People like Richard Dawkins claim that children cannot have true experiences of conversion because their parents have indoctrinated them. All I know is that after my prayer, the constant fear in my life was never quite so crippling. Despite all the grown-up sceptics who pooh-pooh’ed my conversion, I never expected the kind of mystical experience I had that day with my step-dad. Afterward, when I was scared or frightened, I would sing songs to Jesus because I knew that he loved me even when I doubted my dad’s love. Later, when I was a teenager, I would forget the welcome of this simple Christ as I battled with a Christ who seemed to ask me to change my sexual orientation. I often thanked God the Father several times a week for not killing me outright whenever I came crashing down from the bliss of sexual fantasy about boys.

After attending Bible College for a year and a half (while living in dorms with beautiful men!), I was suspended because of issues surrounding my sexuality; I couldn’t put off dealing with it any longer. I enrolled in counselling to change my orientation, and also saw a secular social worker once or twice a month. From the age of nineteen until the age of twenty-two, I snapped like a yo-yo between what my emotions and body told me and what my conservative theology dictated. It was a brutal struggle, but in the end, I concluded that Scripture didn’t say anything about homosexuality being sinful, per se. Despite the so-called “clobber verses” (e.g. “Man shall not lie with man, for it is an abomination”)that most of us have heard before, I found that a contextual reading of the Bible does not support homophobia any more than it does the oppression of women or ethnic minorities... (continue reading)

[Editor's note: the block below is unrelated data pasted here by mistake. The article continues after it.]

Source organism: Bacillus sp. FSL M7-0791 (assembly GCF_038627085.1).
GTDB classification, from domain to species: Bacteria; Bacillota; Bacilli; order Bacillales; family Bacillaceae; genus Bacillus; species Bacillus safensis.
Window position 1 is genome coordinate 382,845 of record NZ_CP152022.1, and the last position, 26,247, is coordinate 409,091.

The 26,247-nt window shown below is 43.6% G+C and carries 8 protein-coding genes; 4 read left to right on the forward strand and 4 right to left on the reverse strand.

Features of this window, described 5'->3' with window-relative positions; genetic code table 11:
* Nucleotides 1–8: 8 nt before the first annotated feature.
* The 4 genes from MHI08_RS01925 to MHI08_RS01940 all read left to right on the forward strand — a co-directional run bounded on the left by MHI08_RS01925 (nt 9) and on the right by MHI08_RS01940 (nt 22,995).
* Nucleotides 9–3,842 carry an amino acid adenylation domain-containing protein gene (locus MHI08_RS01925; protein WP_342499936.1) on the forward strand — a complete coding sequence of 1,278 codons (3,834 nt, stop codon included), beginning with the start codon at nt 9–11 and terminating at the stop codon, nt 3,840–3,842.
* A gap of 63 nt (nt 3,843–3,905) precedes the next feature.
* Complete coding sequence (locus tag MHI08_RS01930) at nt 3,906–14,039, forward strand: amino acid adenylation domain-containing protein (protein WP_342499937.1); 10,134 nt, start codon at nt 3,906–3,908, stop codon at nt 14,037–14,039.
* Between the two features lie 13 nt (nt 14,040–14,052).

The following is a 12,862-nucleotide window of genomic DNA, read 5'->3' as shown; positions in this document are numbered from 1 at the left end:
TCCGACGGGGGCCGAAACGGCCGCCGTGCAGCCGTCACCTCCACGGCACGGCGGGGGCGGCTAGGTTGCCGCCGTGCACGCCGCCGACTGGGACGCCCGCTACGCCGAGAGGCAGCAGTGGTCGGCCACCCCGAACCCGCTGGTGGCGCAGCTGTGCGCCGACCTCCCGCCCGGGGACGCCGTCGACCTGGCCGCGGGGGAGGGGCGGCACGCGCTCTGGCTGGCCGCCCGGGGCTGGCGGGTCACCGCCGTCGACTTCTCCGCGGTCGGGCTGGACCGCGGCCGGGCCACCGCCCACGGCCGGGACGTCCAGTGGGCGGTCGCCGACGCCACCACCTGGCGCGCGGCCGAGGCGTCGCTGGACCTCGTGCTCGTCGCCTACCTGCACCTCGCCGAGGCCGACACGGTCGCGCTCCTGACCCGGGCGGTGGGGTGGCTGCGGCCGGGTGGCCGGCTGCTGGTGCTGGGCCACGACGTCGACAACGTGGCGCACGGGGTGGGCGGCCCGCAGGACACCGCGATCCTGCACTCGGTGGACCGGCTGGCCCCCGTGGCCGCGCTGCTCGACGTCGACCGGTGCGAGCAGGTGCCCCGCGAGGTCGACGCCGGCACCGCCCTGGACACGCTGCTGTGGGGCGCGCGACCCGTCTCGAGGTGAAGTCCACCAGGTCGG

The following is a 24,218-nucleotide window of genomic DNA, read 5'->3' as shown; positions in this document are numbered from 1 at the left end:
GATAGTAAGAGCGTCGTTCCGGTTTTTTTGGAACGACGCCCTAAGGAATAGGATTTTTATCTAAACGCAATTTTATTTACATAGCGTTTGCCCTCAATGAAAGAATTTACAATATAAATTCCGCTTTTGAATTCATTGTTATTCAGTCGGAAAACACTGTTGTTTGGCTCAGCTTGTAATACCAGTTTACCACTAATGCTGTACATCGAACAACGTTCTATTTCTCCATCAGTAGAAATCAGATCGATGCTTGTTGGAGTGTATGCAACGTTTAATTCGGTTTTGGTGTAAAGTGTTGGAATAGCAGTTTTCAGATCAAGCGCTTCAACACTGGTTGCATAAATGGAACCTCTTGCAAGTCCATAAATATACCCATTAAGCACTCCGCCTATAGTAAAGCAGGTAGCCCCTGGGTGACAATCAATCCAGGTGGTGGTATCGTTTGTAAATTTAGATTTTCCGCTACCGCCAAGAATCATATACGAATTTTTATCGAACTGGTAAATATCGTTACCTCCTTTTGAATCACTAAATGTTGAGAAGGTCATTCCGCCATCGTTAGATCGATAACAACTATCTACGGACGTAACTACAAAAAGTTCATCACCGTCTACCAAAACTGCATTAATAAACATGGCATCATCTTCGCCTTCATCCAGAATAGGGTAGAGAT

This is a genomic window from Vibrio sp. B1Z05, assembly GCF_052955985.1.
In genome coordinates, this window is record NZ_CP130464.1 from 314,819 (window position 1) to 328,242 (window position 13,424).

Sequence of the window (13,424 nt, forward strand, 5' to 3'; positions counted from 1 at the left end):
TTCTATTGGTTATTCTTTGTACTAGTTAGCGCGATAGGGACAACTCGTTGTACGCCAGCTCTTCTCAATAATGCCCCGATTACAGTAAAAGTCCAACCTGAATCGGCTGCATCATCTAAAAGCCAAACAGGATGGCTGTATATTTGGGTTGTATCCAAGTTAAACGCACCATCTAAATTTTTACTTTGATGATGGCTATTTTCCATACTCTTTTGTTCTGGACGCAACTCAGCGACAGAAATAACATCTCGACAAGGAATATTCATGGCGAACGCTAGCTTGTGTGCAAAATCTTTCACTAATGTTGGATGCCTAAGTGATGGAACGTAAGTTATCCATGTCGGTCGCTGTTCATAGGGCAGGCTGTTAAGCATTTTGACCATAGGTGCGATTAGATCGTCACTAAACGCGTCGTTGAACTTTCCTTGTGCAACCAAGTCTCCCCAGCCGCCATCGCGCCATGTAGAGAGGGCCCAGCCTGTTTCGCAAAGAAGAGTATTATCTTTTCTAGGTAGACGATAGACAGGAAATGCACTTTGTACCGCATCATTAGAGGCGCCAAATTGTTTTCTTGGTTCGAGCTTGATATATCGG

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Rob Day-Walker said:

I keep wanting to correct the tiny typos that I see...especially the last sentence: "The peace of Christ be yours." LOL. Minor thing!

Posted at: May 31, 2008 3:30 PM

Chris Coombs said:

Fantastic essay! I think one of the most exciting ideas suggested by your essay is the idea of adopting a subversive masculinity, a masculinity of which Jesus (at least in this characterization) is a superb example. I also appreciated the inclusion of a critique of our postmodern disdain for metanarratives. While I think this disdain arises quite naturally out of the radical critiques and the sheer volume of alternative readings of "important" texts that have accompanied poststructuralism and deconstruction, I also think there are radical possibilities (and even something of a practical imperative) to be found in reconstructing metanarratives on a wider, more inclusive foundation, by weaving together the millions of personal narratives that structure our daily existences, as queer men, as masculine, as feminists, as people of color, as people with disabilities, etc. - that out of this melting pot or mosaic or what have you, certain patterns begin to emerge and it is these patterns that offer us an opportunity to write our own story, our own grand narrative and lend our movement direction, sweeping up the whole of humanity in its march forward. This is just a flowery way of suggesting that the problem lies not with these grand narratives, but with their exclusivity. I also thought your approach to forgiveness was refreshing. I think what I've found missing in some of the essays was a failure to question or seek forgiveness for our own transgressions against one another or understand our attackers. On the surface this doesn't sound very radical, until you realize that we ourselves are the attackers at times and that change begins with ourselves. Wow, that was a lot more than I was going to write. Anyway: Thank You!

Posted at: December 19, 2008 11:23 AM